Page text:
Having to deal with difficult conversations and rude people is a reality of life. There will always be situations where we deal with uncomfortable behaviours or attract criticism that we don’t feel is deserved.
The trick here is learning how to deal with rude people, and how to transform a difficult scenario into something positive!
Rude behaviour usually has some sort of trigger. Rather than going immediately on the defensive, it can help to diffuse a situation and even build a rapport to try and acknowledge what has caused the rudeness you are encountering.
If you can empathise and understand what has happened to cause the situation, it can go a long way to finding a positive resolution together.
Should you feel that you are not responsible for the situation, you can still hear out the problem and try to work on a resolution. Try apologising for the fact that the other person feels upset, and ask if they would like to explain to you what has happened.
Acknowledging another person’s emotions is not an admission of guilt or responsibility and may be all that they need. Even the offer of a cup of tea can go a long way to establishing a more friendly tone!
Shared experience is a powerful communicator. So should you be familiar with the way that the rude person is feeling, it is never a bad idea to share your own recollections. This creates a common bond that helps both parties to recognise that they are speaking with another person who can relate to them.
2. Diffusing the situation
Anger begets anger, and responding aggressively to a rude person is never going to help. Whilst you would never want to make light of a situation where someone is feeling unhappy, if you can find a humorous side to the scenario, it can immediately pour cold water on feelings of frustration.
Even if you are dealing with a rude person who has no intention of making peace, finding humour in the situation from your own perspective can provide closure. Perhaps that person has just had a really tough day. But critical words can sting and leave an invisible but long-lasting mark.
Don’t spend time dwelling on it, but reflect on the often ridiculous side of the situation. Being able to laugh about something is always a way to create a humorous anecdote in your psyche!
3. Seeing rude people as a professional challenge, not a personal one
If you deal with rude people in your line of work, you can use terse dialogues as a way to test and reinforce your professional skills to positively manage and resolve difficult conversations.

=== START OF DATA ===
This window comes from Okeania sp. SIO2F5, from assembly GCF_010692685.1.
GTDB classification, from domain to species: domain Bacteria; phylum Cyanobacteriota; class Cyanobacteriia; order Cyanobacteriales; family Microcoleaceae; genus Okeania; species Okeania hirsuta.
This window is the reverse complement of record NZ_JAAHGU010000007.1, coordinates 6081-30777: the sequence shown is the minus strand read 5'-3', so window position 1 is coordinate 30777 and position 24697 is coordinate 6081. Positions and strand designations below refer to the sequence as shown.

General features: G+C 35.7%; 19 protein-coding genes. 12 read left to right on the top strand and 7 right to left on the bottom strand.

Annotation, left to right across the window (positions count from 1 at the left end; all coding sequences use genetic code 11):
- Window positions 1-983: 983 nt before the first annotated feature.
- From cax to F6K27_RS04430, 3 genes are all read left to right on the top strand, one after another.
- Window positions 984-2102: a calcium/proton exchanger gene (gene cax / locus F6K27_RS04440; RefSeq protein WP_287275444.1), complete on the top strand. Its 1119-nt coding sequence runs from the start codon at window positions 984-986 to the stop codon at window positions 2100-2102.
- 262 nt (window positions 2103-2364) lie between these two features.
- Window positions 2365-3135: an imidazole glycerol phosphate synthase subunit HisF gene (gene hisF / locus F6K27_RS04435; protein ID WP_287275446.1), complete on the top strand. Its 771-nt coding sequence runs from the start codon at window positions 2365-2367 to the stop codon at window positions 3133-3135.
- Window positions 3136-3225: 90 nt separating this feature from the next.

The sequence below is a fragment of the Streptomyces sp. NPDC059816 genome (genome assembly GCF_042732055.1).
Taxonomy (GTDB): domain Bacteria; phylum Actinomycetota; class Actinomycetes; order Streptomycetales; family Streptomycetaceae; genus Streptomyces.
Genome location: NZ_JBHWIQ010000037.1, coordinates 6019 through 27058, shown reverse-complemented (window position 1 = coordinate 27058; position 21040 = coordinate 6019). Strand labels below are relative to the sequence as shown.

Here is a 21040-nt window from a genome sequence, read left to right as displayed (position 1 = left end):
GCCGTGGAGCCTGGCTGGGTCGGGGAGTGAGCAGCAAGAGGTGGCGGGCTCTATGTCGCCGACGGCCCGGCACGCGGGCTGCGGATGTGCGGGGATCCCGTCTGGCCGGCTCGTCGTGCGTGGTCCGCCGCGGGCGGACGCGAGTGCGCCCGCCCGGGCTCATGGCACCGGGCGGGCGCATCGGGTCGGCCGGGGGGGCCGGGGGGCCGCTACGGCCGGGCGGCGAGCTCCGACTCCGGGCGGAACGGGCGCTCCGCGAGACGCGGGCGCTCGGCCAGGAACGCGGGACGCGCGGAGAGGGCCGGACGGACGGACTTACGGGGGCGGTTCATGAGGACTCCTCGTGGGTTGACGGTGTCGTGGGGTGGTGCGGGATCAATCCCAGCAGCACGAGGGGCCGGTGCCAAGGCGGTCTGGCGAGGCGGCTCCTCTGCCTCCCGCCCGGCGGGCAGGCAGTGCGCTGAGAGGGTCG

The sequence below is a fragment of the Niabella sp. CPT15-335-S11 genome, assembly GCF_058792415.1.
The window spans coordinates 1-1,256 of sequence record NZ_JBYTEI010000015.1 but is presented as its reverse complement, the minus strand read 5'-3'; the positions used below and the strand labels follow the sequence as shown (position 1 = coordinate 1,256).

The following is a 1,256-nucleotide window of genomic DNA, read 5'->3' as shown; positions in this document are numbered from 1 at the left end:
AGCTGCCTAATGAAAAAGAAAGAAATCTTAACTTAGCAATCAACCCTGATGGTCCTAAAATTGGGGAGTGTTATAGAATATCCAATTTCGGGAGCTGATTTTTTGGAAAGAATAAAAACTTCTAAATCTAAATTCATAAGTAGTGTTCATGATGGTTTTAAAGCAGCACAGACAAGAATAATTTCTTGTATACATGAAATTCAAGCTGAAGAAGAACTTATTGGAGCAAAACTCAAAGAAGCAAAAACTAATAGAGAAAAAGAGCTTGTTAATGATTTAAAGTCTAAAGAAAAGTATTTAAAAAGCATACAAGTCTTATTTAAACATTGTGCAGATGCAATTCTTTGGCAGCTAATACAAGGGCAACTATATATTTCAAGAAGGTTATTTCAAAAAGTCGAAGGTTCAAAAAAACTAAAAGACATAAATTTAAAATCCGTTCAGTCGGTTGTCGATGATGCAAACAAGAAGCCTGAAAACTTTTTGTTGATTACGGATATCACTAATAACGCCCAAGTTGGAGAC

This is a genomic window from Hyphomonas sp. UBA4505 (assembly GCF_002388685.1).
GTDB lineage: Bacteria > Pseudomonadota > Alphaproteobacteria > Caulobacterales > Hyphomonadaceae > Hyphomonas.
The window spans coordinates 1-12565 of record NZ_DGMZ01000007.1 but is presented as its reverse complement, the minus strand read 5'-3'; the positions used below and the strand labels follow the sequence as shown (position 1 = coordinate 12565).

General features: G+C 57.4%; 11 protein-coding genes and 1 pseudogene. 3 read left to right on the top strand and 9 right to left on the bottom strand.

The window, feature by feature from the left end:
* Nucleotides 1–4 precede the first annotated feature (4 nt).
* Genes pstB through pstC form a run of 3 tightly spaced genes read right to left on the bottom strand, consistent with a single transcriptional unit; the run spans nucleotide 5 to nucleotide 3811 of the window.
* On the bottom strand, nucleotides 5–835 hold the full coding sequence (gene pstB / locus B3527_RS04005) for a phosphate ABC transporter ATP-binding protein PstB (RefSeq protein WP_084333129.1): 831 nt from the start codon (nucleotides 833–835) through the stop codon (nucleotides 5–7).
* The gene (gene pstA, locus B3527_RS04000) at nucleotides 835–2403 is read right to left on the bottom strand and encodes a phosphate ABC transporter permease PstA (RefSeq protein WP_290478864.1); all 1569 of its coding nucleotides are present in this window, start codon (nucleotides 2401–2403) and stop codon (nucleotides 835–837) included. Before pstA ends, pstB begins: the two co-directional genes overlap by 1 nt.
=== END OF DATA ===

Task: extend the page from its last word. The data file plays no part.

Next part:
Knowing that you have dealt with something similar before empowers you to respond calmly and professionally, without feeling frustrated that you are encountering rude behaviour.
Reflect on the situations you have managed, how you dealt with them, and the success of the outcome. Were it unsuccessful, this is an opportunity to analyse what you might have done differently, and to equip yourself with the skills to make better choices in the future.
4. Taking it on the chin
Dealing with rude people is rarely fun, but interpreting it as a personal criticism or failure only increases the impact of impolite behaviour. Your mental resilience is your personal armour against negative forces. It is an important part of protecting yourself from dwelling on rude people who you may have had to deal with.
Consider how you responded to difficult scenarios and congratulate yourself on having been able to manage them well. This way, you will be better prepared – and better armoured – for the next time you have to deal with a rude exchange.
5. Calling them out
Sometimes, for your own wellbeing, it might just be necessary to call somebody out on his or her rudeness. If there is no potential of resolving the issue or reaching an understanding, it may simply be a situation where somebody is being completely unreasonable.
Particularly if the rude person you are dealing with is somebody you know well, it may be that they haven’t considered the impact of their words or actions, and do not realise how rude their conduct is.
In this scenario, it may be for the best to calmly explain how they are making you feel. Sometimes we can forget the power of our actions, especially to those closest to us. If you are able to explain how you are feeling, and what actions or words have caused this, it might be an eye-opener and prevent any similar problems recurring.
6. Commit – or don’t
Having to deal with rude people is stressful, and repeated exposure to negative behaviour can be toxic. Should you feel increasingly burdened by the mental strain of having to pacify and negotiate with rude people, it is worth considering the impact this is having on you.
It is not always essential to engage with a rude person. They might just be venting, or their annoyance may be misdirected.
Either way, you have the choice of whether you invest your time and energy in the situation, or whether you decide not to. In a place of work, it may be that you do not feel equipped to deal with it. In this case, you might consider asking a colleague or senior member of staff to take over from you. They will probably be pleased to be asked for support and might be able to offer some advice or suggestions about how to manage it.
Copyright © 2012-2020 Learning Mind. All rights reserved. For permission to reprint, contact us.